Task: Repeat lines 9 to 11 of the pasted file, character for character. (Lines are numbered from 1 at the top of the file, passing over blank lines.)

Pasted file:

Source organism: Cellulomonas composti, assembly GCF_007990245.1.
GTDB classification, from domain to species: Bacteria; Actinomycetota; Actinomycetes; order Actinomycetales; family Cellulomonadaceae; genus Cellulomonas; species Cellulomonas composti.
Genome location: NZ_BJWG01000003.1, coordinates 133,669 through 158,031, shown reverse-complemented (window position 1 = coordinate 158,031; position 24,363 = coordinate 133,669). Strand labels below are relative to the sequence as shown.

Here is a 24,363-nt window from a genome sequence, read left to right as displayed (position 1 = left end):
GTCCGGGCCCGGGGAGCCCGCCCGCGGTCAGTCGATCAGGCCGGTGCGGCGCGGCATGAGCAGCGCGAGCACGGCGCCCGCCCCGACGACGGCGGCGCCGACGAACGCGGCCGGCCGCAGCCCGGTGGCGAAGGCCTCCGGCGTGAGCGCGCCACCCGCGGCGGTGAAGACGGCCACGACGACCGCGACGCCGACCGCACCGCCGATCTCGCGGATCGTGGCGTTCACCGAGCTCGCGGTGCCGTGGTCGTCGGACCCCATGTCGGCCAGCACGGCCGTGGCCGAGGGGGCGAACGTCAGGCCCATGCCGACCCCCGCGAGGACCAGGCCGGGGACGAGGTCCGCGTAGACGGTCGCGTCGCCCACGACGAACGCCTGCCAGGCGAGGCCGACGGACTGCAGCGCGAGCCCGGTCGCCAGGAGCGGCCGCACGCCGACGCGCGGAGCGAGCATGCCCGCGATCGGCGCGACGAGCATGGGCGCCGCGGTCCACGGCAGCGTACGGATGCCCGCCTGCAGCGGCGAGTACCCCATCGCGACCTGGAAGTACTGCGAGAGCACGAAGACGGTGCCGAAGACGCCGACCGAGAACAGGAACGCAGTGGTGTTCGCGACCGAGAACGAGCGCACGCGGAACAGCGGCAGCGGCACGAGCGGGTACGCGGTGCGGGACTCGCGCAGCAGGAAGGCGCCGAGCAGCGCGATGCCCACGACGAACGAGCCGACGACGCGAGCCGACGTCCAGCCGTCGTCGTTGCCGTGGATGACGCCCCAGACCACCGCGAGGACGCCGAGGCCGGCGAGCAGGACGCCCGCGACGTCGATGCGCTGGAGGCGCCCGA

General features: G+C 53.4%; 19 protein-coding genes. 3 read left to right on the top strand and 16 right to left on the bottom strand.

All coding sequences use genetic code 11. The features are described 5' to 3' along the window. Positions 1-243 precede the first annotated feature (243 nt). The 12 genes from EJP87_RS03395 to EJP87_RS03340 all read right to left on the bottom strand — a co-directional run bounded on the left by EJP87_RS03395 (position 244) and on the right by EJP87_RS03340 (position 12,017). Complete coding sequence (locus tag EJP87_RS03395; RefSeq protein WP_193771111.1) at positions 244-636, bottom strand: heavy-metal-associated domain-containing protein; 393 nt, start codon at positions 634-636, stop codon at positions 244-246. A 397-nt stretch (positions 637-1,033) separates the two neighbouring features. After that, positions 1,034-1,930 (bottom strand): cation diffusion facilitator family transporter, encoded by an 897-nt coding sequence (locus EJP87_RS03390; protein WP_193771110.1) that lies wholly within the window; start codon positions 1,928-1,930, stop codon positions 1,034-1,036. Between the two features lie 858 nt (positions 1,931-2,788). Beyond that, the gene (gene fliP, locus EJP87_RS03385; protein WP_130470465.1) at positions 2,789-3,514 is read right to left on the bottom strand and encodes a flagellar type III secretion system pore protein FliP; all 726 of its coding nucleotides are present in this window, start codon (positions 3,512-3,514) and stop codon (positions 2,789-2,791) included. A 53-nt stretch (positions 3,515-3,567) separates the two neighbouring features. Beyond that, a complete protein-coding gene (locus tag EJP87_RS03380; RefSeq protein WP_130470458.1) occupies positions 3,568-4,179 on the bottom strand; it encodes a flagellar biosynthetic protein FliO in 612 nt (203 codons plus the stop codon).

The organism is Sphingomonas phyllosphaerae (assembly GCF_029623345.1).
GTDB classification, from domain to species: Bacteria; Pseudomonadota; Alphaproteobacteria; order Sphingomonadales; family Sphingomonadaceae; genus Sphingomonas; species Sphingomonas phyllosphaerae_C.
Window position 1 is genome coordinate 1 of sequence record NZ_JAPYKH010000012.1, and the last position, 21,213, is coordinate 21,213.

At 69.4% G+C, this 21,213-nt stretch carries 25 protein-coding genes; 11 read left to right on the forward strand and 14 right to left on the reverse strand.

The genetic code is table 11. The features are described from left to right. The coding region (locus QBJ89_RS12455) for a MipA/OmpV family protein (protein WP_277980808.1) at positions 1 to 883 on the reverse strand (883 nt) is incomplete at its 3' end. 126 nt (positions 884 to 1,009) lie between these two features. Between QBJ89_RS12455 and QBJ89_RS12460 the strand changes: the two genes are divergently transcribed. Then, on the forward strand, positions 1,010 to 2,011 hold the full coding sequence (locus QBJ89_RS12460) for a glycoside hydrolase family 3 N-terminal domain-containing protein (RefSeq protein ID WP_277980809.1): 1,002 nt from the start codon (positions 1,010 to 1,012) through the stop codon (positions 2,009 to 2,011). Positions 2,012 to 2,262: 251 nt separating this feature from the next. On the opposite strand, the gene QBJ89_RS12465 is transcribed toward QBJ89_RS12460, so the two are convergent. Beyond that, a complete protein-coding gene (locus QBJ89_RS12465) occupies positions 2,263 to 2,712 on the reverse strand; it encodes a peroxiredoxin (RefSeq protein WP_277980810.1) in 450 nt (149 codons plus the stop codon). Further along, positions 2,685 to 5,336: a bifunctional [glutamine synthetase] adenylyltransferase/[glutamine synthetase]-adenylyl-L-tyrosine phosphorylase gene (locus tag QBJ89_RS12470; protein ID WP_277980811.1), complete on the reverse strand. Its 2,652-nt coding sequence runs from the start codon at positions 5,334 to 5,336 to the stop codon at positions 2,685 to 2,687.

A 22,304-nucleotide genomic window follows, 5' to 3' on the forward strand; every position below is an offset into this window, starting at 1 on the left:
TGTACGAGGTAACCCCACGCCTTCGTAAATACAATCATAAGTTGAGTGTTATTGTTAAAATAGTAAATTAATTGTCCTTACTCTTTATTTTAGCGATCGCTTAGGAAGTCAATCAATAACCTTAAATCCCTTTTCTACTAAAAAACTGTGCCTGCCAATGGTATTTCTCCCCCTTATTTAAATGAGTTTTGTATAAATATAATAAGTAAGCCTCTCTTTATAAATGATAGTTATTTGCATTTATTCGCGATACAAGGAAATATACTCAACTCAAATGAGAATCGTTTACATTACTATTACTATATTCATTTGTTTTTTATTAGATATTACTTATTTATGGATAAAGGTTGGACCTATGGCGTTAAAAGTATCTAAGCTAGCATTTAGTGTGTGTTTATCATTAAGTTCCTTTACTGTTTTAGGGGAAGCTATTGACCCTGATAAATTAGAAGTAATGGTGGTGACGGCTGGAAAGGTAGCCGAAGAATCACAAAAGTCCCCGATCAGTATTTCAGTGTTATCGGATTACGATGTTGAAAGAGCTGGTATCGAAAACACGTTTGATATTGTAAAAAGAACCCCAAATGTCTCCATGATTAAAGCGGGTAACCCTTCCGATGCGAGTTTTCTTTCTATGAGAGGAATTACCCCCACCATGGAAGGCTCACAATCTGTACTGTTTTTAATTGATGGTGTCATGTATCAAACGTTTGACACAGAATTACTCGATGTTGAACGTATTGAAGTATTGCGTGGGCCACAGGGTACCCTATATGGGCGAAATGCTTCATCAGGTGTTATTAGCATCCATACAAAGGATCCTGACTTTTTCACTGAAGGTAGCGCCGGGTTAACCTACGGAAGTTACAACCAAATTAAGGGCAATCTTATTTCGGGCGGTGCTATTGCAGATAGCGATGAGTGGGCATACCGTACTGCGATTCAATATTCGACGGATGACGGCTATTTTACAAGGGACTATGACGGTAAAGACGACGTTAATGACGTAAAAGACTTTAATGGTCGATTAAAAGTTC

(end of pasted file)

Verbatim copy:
GTDB classification, from domain to species: Bacteria; Pseudomonadota; Alphaproteobacteria; order Sphingomonadales; family Sphingomonadaceae; genus Sphingomonas; species Sphingomonas phyllosphaerae_C.
Window position 1 is genome coordinate 1 of sequence record NZ_JAPYKH010000012.1, and the last position, 21,213, is coordinate 21,213.

At 69.4% G+C, this 21,213-nt stretch carries 25 protein-coding genes; 11 read left to right on the forward strand and 14 right to left on the reverse strand.